Southlake is surrounded by famous barbecue: Bartley’s, Cousin’s, Hard Eight and North Main.
Yet it has been loyal to its own hometown shop for going on 20 years: Feedstore BBQ.
Son Mike Lafavers said Feedstore’s tenure in finicky Southlake goes back to one rule: “We only serve what Mom and Dad like to eat.”
So no new rubs, no fancy cuts, no hipster decor. Feedstore is a throwback to Southlake’s farming days, although it’s sprawling out with another dining room and patio.
The Keller location is also being expanded and basically restored, since years of smoky bar business made it nearly intolerable.
“We’ll be no smoking, no bar, just some bottle beers and wines — a family place,” Mike Lafavers said.
He expects to open in early August at 134 S. Main, Keller.
The original Feedstore is open for lunch and dinner daily at 530 S. White Chapel Blvd.; 817-488-1445, feedstorebbq.com/
Back at the Ranch
Another barbecue stop to try: The BBQ Ranch in rural western Tarrant County.
The Ranch’s barbecue isn’t very different from others, but it’s served at an open wooded deck on a ranch and party facility with a pavilion, a horseshoe pit and picnic tables.
Best menu item: a “ranch rattler” bacon-wrapped smoked jalapeño appetizer, stuffed with chopped brisket and cream cheese.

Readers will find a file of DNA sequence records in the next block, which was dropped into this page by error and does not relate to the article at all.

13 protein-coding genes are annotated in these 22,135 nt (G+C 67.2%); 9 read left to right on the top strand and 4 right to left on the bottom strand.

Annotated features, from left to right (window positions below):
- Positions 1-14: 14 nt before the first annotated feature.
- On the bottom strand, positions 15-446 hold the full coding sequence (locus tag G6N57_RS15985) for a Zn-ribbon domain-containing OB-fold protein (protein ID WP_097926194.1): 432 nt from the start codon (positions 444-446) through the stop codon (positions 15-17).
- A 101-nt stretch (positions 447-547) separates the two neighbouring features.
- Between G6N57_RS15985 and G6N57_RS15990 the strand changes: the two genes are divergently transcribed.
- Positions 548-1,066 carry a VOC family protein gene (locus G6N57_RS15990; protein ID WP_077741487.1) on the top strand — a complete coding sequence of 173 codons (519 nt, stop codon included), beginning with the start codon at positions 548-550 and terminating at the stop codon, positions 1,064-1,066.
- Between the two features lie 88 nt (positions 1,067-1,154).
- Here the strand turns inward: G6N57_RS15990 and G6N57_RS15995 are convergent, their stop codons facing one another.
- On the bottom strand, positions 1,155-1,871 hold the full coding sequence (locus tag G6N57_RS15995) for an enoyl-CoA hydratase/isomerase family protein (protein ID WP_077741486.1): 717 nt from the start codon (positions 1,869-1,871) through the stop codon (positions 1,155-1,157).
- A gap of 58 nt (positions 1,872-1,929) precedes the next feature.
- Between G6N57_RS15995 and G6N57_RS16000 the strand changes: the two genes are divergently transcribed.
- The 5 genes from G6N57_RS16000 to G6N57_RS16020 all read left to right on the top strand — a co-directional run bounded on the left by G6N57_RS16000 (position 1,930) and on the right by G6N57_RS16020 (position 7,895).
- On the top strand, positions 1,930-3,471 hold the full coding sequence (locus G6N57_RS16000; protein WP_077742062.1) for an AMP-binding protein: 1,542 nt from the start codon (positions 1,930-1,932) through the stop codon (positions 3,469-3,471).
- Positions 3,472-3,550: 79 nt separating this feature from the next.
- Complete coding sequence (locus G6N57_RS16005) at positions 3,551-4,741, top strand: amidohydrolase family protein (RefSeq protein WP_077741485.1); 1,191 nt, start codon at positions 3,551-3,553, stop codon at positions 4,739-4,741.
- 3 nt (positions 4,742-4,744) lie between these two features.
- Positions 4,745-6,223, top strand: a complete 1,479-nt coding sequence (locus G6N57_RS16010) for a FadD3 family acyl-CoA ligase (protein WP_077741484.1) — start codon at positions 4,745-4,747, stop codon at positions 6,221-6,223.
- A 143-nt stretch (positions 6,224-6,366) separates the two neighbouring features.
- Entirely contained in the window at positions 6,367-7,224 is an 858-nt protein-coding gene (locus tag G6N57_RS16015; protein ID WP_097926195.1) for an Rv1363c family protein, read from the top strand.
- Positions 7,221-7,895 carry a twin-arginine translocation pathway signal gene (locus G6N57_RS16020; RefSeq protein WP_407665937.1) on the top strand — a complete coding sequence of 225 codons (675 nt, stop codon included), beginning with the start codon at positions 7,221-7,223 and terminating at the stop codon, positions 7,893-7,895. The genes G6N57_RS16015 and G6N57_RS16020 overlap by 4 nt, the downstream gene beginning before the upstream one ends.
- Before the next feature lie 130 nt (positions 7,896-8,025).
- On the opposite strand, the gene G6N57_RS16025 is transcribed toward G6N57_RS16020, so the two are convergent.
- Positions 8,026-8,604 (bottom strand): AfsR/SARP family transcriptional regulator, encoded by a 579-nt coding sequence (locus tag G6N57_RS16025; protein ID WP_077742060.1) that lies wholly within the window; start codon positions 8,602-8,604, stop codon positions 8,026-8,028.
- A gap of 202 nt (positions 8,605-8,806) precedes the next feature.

It’s worth a look, and ask Mike Fisher to show you the mountain lion paw print from out back.
The BBQ Ranch is open Thursdays through Saturdays for lunch and dinner and Sundays for lunch; 10250 Western Oaks Road, 817-246-8227, thebbqranch.com.
Love breakfast shack
Best surprise recently: breakfast at Woodshed Smokehouse.
Chef Tim Love’s pancakes with smoked-vanilla butter and smoked maple syrup are surprisingly light. Pulled pork or bean breakfast tacos come with the Woodshed’s house-smoked salsa.
The Woodshed is late to the brunch game, but this menu and the beautiful riverbank setting make weekend mornings shine; 8 a.m.-11 a.m. Saturday and Sunday, 3201 Riverfront Drive, 817-877-4545, w oodshedsmokehouse.com/index.html.
Love’s TV show, Restaurant Startup, continues Tuesdays on CNBC Prime. He was a guest on the Today show and CNBC’s Squawk Box for the premiere.
T and P surprise
Downtown’s hidden T and P Tavern and sports bar always was sort of a secret hideaway, and now it’s also a dining getaway.
The former dining room on the old Texas & Pacific Passenger Railway Terminal concourse downtown (now T&P Lofts), has expanded its menu to add pizzas, sandwiches with house-smoked and baked meats, and even house-made jams.
Specialties include T and P brisket tacos with roasted poblano, a turkey-provolone sandwich with Hatch green chile and a T&P cheesesteak with brisket, peppers and Sriracha cream sauce.
Pizzas include pork-green chile or chicken-bacon-blue cheese with feta.
It’s a tavern, so expect beer. There’s a Rahr special this Thursday.
T and P Tavern and the sprawling concourse patio open at 4 p.m. daily, 2 p.m. weekends; 221 W. Lancaster Ave., 817-885-8878, tptavern.com.